BMW Motorrad GS Trophy 2010
BMW Motorrad GS Trophy 2010, day 6. Elephants halt the GS Trophy, temporarily.
Pongola Game Reserve, South Africa – Without question, with four special tests concluded this was an intense day’s competition in the GS Trophy.
As the competition runs into its final throes, the teams rode 160 kilometres, nearly all on gravel or mud tracks, from the Phinda Game Reserve westwards to the Pongola Game Reserve on what is now the return leg to Johannesburg.
At the day’s conclusion, despite swinging fortunes, the top of the results table looks almost unchanged, with Team UK still leading, but Team South Africa now slightly edging Team Nordic for the runner-up spot.
However, the GS Trophy ground to a halt after barely 10 kilometres today when elephants on the Phinda Game Reserve took possession of the exit track. Concealed by trees they were a surprise to the first team of the day who had to beat a hasty escape before a bull elephant. Understandably looking to protect its herd, the bull then guarded the track against the oncoming GS Trophy competitors for the next half hour before leading his herd away.
Following the unplanned elephant encounter the teams faced their first special test of the day, swapping the rear wheels in two F 800 GSs by the roadside. Team Japan were the first to go into this test and stunned all onlookers with an impressive time that would only be bettered by Team South Africa, Team Italy and Team Alps, who finished in that order.
The second special test located in the Pongola Game Reserve saw the teams take turns at riding a small course where they had to collect a spear (while in motion, feet up) then ride and throw the spear at a target. Requiring balance and coordination, Team Alps showed they had both in abundance to score their first win of the competition.
The final special test of the day saw the teams paddle canoes on a return crossing of the lake situated in the centre of the reserve. Being the home to both crocodiles and hippopotami, there were perhaps unseen dangers in this test, but fortunately the wildlife were not in the mood for dining. The burly Team Nordic members again displayed their physical superiority to win, while Team America – possibly half the weight of the Vikings – used good technique to bag the runner-up.
The second photo competition (scored based on a public vote via
) was decided in favour of South Africa over Team UK – showing there’s equal support at home to the efforts coming from these teams in the field.
So the day win fell to Team Alps with a consistent 3-1-3-6 scorecard over the four tests, enough to boost their overall position to fifth. Team Alps were a clear nine points ahead of runners-up Team Nordic followed by Team UK, who remain in the lead of the GS Trophy overall with 114 points, just four points clear of Team South Africa who hold a two-point advantage over Team Nordic.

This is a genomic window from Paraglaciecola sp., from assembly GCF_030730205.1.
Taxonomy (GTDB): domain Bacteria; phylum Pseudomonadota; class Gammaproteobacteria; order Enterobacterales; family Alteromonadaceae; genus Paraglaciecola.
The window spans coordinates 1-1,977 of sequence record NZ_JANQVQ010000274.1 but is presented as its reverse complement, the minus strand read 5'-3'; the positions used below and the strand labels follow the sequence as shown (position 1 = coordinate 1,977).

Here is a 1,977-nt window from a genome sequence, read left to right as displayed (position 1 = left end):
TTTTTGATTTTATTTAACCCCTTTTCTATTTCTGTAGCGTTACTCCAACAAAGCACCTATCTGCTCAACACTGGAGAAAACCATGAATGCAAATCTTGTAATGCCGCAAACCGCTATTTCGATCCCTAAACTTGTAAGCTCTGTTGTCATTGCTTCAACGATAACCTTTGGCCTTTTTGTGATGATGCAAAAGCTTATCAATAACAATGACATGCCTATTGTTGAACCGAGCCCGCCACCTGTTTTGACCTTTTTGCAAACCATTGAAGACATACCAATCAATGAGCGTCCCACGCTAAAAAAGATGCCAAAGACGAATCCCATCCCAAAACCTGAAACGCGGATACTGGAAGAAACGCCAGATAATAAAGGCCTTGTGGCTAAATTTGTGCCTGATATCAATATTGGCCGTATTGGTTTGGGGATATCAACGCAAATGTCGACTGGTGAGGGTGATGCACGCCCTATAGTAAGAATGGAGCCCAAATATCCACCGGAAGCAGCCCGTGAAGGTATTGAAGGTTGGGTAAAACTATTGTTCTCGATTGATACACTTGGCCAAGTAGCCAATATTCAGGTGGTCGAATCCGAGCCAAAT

1st, Day Five: Team Alps
Christophe Muri: This was a good day for Team Alps, in all three special tests we made good results. We took a planned approach to the tasks today, used our brains and stayed cool to get the job done. It’s good to find the results at last. We have young Bernhard (Schmidtmayr, 23) in our team, he’s a good rider but us other two are a bit slower on the bike, so for him I think it’s especially nice to get the good result he’s hungered for.
ST7: Wheel change: 1, South Africa; 2, Team Italy; 3, Team Alps
ST8: Assagai (spear throwing): 1, Team Alps; 2, Team UK,; 3, Team Italy
ST9: Canoeing: 1, Team Nordic; 2, Team USA; 3, Team Alps
Photo competition: 1, Team South Africa; 2, Team UK; 3, Team Canada
Team Japan bringing the house down
Having been dealt with two injuries over the past two days there’s been no question that Team Japan has suffered bad luck. However, this morning Shigechika Aikawa was given the all-clear by the GS Trophy medic and so returned to the competition just in time to lift the team to their best result yet. Fourth in the wheel changing, they received a standing ovation in the evening results ceremony – reflecting the sympathies the rest of the teams felt for the beleaguered Japanese.
Tohru Tamiya, team journalist: We’re very happy to get this result. With Yoshio (Nakai) and Shigechika injured yesterday the team feeling has been very bad. What helped us in the wheel changing was we saw some building blocks nearby and we used these to stand the bikes on and this meant all three of us could work on the bikes, not having to have one man hold the bike and only two working. And we set out who should do what beforehand; we knew what we had to do.
Team Italy takes an early bath
Looking set to have their strongest day yet after placing second and third in the first two tests today, Team Italy lost their chance of a day win when Marco De Muri and Daniele Fontani capsized their canoe in the final test, not once but twice, requiring a safety boat rescue.
Marco De Muri: Me and Daniele we got in a bit hot (off the pontoon) and the boat threw us to the crocodiles! One time was not enough and the boat clearly felt like throwing us in a second time, which it did! The day for us was otherwise very good – we got to ride in very beautiful country and we did well in the first two tests.
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